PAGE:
If you want to remain as close to the meaty traditions as possible then Tofurkey is the perfect plant-based swap. There are so many brands to pick from now, so have a look in your local supermarket or order one from Ocado or the Natural Grocery.
Dressing up your Tofurkey is an opportunity to go to town with the Christmas spices, marinades and flavours. Country Living have some great suggestions, like Balsamic Caramelised Onion Or Slow Cooker Maple Herb Tofurky.
If you wanted to branch out and embrace the power of veg, try this Jewelled Saffron Rice Stuffed Squash Recipe
The centre piece gets all the limelight on the Christmas dinner table, but it is nothing without the sauces and trimmings.
Gravy is a must at Christmas, and this vegan gravy from the Minimalist Baker is a winner.
Compared to non-vegan versions, it does not require any meat juices or fats to make it thick and flavourful.
Porcini mushrooms and fresh herbs give it a meaty, deep, rich and savoury taste that is the perfect accompaniment for your potatoes.
Speaking of which, the roasted veg is another non-negotiable Christmas dinner delight, and happily it comes fully vegan.
If you need a little guidance, you can’t go too wrong with lightly crushed cloves of garlic, plenty of olive oil, generous seasoning and ample rosemary sprigs.
After something a little lighter and more unusual? Since they split opinion and are loathed by so many, maybe it’s time to give your Brussels a vegan rebrand.
Vegan Christmas Sauces
The classic Christmas dinner sauces are very vegan friendly too.
Cranberry relish is naturally plant-based, and traditional bread sauce can be easily veganised by swapping out the dairy for plant milk.
Oatly have some great creamy options, their barista version is especially indulgent. Check that the bread you are using does not contain milk as well.
Vegan Christmas Pudding
You have to have some Christmas pudding on the 25th, whether you have room for it or not.
If you love the process and the craft of making your own dense, full-bodied pudding, then you will not be deprived this plant-based year. Whether you always work from your grandmother’s tried and tested recipe, or you look just do a quick google and opt for the first recipe you see, any version of this dessert can be veganised nowadays.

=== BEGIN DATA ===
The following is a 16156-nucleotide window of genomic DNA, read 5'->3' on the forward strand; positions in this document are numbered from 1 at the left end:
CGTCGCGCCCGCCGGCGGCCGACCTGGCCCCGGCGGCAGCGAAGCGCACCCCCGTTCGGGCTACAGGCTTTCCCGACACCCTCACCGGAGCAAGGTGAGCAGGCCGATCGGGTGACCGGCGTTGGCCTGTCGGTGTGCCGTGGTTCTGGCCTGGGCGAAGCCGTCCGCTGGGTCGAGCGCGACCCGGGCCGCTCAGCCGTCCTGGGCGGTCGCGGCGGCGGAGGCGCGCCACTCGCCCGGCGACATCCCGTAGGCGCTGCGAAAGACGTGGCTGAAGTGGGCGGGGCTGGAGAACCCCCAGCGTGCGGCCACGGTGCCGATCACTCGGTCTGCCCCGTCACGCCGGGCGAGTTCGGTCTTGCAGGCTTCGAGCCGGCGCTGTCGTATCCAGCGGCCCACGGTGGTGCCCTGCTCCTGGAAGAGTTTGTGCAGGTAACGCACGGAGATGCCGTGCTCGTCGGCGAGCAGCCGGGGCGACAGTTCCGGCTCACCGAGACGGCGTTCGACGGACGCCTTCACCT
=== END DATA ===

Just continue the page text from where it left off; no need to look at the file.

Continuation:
The ingredients that tend not to be vegan in a traditional Christmas pudding are suet, some alcohol, eggs and honey. There are now excellent vegan substitutes for all these products, which will go totally undetected in amongst all the fruit spices and booze.
You can find vegan suets in plenty of UK supermarkets, including Waitrose. It is specially designed for puddings and pies. When it comes to liquor, it’s always best to check labels and online to see whether and what it has been filtered through. Going for the ever more popular unfiltered options is the best way to keep things plant-based.
For a sticky sweetener, you can easily swap honey for agave or maple syrup and if you want to stick to the recipe, vegan honey now exists.
There is more than likely enough sugar in the pudding to make it stick together and glisten, without any eggs. Still, if you want to play it safe then try a simple flax or chia alternative. Flax has a nice nutty flavour that will go well with the other ingredients.
Does that all sound like a total festive faff? Lillypuds have a great selection of vegan Christmas puddings!
But what about about the Brandy Butter?
The Vegan Society have a three ingredient recipe that could not be more straightforward.
The Vegan Cheese Board
To round off your evening and your vegan Christmas sustainable style, a dairy-free cheese board is the way to go.
Why not combine your grapes and fancy crackers with one of Kinda Co’s Vegan Cheese Boards? They have some sensational selections to help your Port go down, which include the likes of Spirulina Blue and Aged Macadamia Truffle.